There are some marginal and controversial cases, but we usually just mark those as such. People don’t even need to give us exact figures, although it helps. Of course there is always formal intelligibility testing, which should be quite accurate. The intelligibility of two given lects is not as controversial or unmeasurable as my moronic critics say it is.

      At 92%, we would say that those are not separate languages. Either one is a dialect of the other larger one or they are both dialects of a larger language.

  2. Ed

    One thing I’ve learned about academics is that the closer you get to politics (meaning how your country is governed), the crappier the academic research becomes. When you think about it, this should be really obvious as should be the reasons for it.

    There has been an idolization of science, tech, engineering, and math but really the thing is that these are not really more important or even harder than the “social science” stuff, its that you can do alot of work in these fields without getting close to politics, which means the quality of work is much better. Once you get close to politics, you start getting all sorts of BS.

    I majored in politics at an expensive fancy school, and was thinking the other day of just how bad the courses I took in my major were. The courses I took in other departments weren’t as bad. The MBA program I went through later was almost, but not quite, as bad, there was actually some useful stuff there. Everything I know in the field really comes from just reading on my own. But almost by definition they can’t teach anything really interesting.

  3. All Chinese probably behave similarly to me, having strong attachment to vernacular, meanwhile, not going to war for keeping our lect.

    A feature of Chinese bureaucrats are central government appoints to party boss to province, and these folks are unlikely to have attachment to local lects.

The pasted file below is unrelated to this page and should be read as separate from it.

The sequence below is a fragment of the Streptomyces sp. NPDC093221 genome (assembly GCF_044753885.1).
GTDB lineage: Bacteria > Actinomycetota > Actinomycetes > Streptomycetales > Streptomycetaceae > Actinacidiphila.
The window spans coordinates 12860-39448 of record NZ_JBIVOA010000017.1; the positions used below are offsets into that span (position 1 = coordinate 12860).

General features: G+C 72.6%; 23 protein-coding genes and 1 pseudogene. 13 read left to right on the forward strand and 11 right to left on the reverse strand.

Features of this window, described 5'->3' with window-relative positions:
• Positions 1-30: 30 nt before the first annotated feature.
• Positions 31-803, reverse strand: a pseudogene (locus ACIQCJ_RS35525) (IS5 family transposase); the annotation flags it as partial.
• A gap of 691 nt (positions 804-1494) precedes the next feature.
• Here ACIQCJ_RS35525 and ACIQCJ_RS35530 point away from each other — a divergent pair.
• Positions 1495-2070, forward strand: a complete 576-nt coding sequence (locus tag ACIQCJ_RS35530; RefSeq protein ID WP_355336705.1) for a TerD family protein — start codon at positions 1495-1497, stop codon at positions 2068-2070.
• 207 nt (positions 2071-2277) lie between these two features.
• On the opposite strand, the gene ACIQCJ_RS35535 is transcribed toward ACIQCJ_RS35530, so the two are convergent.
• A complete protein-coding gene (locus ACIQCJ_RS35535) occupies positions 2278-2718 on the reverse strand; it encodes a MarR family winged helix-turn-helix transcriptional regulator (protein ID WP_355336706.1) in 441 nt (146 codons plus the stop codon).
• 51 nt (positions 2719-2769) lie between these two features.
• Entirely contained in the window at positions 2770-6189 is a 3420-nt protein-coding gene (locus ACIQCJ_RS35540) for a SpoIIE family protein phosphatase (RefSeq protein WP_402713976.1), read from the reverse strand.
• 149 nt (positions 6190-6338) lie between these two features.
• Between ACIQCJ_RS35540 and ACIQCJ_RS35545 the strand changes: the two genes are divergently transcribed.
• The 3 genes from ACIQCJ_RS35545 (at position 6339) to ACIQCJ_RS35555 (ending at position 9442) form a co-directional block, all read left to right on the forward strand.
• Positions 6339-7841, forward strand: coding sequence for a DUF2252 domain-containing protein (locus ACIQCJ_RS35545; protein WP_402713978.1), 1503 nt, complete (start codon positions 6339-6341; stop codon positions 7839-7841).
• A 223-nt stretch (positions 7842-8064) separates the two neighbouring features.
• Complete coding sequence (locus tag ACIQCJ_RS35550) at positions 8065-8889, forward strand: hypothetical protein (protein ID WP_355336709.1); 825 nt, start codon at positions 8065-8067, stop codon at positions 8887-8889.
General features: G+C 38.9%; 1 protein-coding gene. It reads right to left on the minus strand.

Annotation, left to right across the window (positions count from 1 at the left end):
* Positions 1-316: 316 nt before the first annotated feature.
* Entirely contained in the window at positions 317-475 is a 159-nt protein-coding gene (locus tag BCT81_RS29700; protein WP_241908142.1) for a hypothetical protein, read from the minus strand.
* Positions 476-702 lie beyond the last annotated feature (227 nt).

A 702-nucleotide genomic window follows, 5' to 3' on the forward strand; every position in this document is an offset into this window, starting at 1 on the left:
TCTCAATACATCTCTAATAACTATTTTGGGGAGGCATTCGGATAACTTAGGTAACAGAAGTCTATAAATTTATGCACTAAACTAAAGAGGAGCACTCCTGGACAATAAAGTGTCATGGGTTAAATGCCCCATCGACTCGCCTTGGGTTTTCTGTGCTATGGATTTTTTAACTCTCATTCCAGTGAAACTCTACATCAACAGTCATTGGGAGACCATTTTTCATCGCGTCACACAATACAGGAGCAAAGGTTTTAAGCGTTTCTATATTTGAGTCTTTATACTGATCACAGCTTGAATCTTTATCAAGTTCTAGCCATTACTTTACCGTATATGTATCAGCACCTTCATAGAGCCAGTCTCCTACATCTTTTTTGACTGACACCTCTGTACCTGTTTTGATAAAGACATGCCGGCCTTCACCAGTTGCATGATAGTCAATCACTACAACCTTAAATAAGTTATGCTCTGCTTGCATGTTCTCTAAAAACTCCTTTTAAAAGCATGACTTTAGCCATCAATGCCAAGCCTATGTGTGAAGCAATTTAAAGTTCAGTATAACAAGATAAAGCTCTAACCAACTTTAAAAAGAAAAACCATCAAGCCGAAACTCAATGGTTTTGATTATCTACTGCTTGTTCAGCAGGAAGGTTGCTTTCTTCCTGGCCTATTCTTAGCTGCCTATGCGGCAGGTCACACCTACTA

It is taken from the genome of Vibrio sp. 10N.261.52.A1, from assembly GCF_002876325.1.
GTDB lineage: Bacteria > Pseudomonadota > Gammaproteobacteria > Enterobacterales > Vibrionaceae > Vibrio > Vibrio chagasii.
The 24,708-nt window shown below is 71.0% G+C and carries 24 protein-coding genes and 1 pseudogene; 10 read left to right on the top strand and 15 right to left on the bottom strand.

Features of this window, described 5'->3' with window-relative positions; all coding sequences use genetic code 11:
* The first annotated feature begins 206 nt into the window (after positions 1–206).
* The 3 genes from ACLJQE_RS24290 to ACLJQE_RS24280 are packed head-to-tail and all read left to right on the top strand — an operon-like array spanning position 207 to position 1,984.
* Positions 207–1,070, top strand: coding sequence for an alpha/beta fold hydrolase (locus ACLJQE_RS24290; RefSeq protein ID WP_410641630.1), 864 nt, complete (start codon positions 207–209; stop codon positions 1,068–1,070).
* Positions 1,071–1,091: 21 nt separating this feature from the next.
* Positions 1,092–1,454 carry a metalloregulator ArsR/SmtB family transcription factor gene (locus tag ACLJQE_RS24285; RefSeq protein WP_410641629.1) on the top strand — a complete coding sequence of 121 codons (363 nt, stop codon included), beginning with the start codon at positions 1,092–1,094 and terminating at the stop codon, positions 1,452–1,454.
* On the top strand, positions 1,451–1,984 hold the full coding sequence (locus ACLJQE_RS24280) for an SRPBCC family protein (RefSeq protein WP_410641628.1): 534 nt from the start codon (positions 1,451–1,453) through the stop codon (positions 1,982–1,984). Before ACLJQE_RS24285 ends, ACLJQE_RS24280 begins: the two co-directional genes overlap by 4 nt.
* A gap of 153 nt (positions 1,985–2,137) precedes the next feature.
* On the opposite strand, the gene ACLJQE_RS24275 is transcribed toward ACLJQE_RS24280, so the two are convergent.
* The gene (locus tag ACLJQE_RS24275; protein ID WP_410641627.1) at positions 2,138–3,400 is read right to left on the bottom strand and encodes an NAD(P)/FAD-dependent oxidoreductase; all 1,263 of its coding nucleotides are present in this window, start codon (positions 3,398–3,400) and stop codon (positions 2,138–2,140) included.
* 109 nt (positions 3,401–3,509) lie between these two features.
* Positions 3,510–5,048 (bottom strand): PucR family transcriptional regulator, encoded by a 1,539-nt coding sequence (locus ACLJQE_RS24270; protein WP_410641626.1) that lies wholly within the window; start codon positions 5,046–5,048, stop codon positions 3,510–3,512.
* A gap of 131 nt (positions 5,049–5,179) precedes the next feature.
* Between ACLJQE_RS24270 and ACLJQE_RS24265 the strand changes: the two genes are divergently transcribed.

Even local Chinese are not going to oppose the policy of central government controlling local HR, because this is key of centralization. USA president never has power to choose state governor.

    A lot of Central government top boss are do not speak Mandarin, for example Jiang Zemin speak Wu lect. But these folks will have nation wide vision, promoting Mandarin against their own lect.

    Everyone knows Chinese speak different lect, and pain when our lect fade away. No one is going independence for that.

  4. This is why Uighur people and Tibet want their own country while California doesn’t really care how Washington D.C. feels about anything.

    Manchurian people on the other hand sort of “Muscled In” from Siberia and semi-conquered your country.

    De-Centralization does have drawbacks. Arkansas is poor while New York is rich. Some regions are vastly more backwards than others.

    The upside is they have enough freedom to stay “United”.

    Now I am not defending the United States. It’s actually inferior to Canada, New Zealand or Australian white settler colonies in many ways.

    But this is mostly because a great deal of stone-age people were imported as slaves or Spanish soldiers raped Red Women in the Southwest 5 times a day back in the 1700’s to create a vast Mixed underclass.

    • LOL, Texan want independence.

      There is basically no more Mamchurian left but in name. Even during world war 2 when Japan invaded, most Manchus are patriotic to China, even though Han Chinese overthrown them.

      Even more interesting is Chinese Muslim declare Jihad against japanese when Japan ask Muslims to be independence. Kashmir will oblige if given such as chance.

      https://en.wikipedia.org/wiki/Chinese_Muslims_in_the_Second_Sino-Japanese_War

      The unity of Chinese people is legendary, and in 30 years, Tibetan will fight for China. Within 50 years Uighur will hate Saudi.